It’s a regrettable fact of life that loss of hearing is part of the aging process. Approximately 38 million people suffer from some kind of hearing loss in the United States, but a lot of people decide to simply ignore it because it’s a normal part of aging. However, beyond a person’s ability to hear, their whole health can be negatively affected if they neglect their hearing loss.
Why do so many people choose to simply live with hearing loss? According to an AARP study, More than half of senior citizens cited costs as the major concern while one third regard hearing loss as a minor problem that can be easily handled. When you factor in the conditions and serious side effects caused by ignoring hearing loss, however, the costs can go up astronomically. Ignoring hearing loss has the following negative side effects.
Most people will not immediately connect the dots from fatigue to hearing loss. They are often in denial and will blame their fatigue on things such as aging or a side-effect of medication. In truth, as your brain attempts to compensate for sound it can’t hear, you’re left feeling exhausted. Imagine you are taking an exam such as the SAT where your brain is completely focused on processing the task at hand. When you’re finished, you probably feel exhausted. When you struggle to hear, the same thing occurs: during conversations, your brain is working to fill in the blanks – and if there is a lot of background noise this is even more overwhelming – and uses up valuable energy just attempting to process the conversation. This type of persistent exhaustion can affect your health by leaving you too run down to keep yourself healthy, leaving things like cooking healthy meals or going to the gym difficult to accomplish.
Several studies by Johns Hopkins University linked hearing loss to , accelerated brain tissue loss, and dementia. While these connections are correlations instead of causations, researchers think that the more cognitive resources spent attempting to fill in the blanks of a conversation, the less you’ll have to focus on other things like comprehension and memorization. And as people get older, the additional drain on cognitive resources can accelerate the decrease of other brain functions and contribute to gray matter loss. Additionally, having a regular exchange of information and ideas, often through conversation, is believed to help seniors stay mentally fit and can help reduce the process of cognitive decay. The future for researchers is promising due to the discovery of a link between the decrease in cognitive function and hearing loss, since the causes of these ailments can be determined and treatments can be developed when cognitive and hearing specialist team up.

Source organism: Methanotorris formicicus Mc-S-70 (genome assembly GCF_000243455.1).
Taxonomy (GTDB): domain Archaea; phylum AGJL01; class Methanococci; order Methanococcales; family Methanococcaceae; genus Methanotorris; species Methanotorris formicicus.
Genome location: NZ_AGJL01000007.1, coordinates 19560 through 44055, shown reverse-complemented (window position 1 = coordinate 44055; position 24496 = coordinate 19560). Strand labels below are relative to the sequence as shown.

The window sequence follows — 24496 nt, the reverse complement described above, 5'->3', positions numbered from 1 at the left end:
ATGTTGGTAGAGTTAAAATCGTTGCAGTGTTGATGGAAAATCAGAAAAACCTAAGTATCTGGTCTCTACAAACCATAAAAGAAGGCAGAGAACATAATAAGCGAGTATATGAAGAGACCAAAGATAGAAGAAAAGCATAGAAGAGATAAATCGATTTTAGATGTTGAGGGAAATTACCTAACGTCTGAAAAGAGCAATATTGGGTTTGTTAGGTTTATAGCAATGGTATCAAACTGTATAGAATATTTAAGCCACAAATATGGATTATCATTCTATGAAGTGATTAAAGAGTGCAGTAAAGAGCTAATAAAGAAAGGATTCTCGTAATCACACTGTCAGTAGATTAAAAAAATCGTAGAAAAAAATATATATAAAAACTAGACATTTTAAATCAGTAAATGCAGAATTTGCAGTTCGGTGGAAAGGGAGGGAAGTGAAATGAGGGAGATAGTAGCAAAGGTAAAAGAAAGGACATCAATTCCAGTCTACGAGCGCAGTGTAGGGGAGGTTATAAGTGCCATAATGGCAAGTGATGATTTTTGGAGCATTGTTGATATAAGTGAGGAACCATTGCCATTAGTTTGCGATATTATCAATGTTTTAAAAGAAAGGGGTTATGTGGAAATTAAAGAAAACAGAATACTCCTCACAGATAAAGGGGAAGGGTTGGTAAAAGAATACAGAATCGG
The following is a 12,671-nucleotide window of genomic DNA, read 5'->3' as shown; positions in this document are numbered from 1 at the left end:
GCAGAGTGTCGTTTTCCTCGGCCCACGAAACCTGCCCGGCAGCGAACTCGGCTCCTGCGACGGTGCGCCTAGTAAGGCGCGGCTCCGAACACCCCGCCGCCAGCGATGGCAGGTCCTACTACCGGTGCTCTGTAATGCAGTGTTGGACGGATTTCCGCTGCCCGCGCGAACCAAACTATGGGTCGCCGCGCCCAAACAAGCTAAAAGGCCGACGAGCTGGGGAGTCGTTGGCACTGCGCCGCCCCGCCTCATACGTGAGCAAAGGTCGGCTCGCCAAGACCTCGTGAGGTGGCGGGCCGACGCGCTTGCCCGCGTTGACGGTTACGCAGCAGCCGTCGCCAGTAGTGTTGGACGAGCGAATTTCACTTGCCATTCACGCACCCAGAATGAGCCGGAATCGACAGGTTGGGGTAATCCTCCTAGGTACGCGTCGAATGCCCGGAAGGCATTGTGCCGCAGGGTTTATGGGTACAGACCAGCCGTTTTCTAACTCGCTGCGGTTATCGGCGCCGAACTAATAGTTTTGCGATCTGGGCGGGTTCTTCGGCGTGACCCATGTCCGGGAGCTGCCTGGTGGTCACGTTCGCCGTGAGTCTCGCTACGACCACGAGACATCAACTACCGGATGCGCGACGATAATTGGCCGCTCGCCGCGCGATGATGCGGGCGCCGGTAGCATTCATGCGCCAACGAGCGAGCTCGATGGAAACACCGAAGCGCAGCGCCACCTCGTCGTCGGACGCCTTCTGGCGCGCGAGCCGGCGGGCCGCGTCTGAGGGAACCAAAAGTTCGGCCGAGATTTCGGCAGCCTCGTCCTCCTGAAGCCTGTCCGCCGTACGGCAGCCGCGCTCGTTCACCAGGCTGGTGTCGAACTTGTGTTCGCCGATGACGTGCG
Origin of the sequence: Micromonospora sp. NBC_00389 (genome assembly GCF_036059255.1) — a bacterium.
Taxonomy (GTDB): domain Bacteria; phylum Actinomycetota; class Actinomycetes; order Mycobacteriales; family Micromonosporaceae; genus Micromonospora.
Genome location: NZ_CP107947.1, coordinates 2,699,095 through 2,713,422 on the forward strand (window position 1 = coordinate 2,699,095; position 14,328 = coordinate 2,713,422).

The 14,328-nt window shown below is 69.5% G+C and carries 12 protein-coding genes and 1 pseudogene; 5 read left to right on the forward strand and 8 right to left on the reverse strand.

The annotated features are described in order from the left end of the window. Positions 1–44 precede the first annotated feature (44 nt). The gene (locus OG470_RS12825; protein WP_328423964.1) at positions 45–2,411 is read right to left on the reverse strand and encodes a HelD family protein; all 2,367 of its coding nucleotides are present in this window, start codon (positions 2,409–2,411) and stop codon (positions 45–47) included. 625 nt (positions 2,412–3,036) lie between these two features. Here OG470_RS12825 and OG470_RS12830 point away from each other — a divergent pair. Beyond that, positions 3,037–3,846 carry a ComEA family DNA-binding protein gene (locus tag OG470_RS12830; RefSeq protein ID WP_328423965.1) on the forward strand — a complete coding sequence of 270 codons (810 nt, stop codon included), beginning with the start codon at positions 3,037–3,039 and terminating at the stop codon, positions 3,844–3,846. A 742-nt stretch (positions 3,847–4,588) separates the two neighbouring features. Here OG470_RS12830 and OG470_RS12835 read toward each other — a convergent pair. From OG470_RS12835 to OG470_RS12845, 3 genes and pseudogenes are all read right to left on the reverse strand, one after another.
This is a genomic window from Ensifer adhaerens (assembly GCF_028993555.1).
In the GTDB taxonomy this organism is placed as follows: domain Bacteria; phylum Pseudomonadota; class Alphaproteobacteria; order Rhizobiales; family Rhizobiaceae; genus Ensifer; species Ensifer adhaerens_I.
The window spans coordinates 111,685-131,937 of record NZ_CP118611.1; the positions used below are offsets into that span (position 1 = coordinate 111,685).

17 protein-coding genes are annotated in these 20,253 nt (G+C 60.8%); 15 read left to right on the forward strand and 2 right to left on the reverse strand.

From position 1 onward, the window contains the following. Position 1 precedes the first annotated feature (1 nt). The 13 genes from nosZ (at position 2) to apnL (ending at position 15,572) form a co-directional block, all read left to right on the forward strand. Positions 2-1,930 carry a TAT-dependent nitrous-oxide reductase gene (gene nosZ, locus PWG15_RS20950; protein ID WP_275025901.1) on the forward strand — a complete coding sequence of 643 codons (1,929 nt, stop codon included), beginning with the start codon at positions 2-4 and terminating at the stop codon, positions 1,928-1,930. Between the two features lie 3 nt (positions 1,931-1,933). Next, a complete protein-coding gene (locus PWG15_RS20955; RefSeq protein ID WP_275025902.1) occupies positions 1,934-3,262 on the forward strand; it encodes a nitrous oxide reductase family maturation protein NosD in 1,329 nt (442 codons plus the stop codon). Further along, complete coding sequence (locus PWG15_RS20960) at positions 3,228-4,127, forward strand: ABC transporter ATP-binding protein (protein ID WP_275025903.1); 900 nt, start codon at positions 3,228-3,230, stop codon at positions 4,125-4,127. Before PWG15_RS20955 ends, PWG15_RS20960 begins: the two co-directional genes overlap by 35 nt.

Issues With Your Mental Health
The National Council on the Aging conducted a study of 2,300 seniors who suffered some form of hearing loss and discovered that paranoia, anxiety, and depression negatively affected the emotional health more often than those who don’t have hearing loss. Since difficulty communicating with others in family and social situations is normal for those with hearing loss, the connection between mental health issues and hearing loss makes sense. This can cause feelings of isolation, which can eventually result in depression. If neglected, anxiety and even paranoia can appear due to these feelings of isolation and exclusion. Hearing aids have been shown to help in the recovery from depression, however, anyone suffering from depression, anxiety, or paranoia should consult with a mental health professional.
All the parts of our bodies are one interconnected machine – an evidently unconnected part can be impacted negatively if a different part stops functioning as it should. This is the case with our hearts and ears. As an example, when blood doesn’t flow freely from the heart to the inner ear, loss of hearing will happen. Diabetes, which is also connected to heart disease, can impact the inner ear’s nerve endings and scramble messages from the ear to the brain. Individuals who have detected some amount of hearing loss and who have a history of heart disease or diabetes in their families should consult with both a cardiac and hearing specialist to determine whether the hearing loss is indeed caused by a heart condition, since neglecting the symptoms could lead to serious, potentially fatal repercussions.
Please get in touch with us if you are experiencing any of the negative effects outlined above or if you have hearing loss so we can help you live a healthier life. Schedule your appointment now.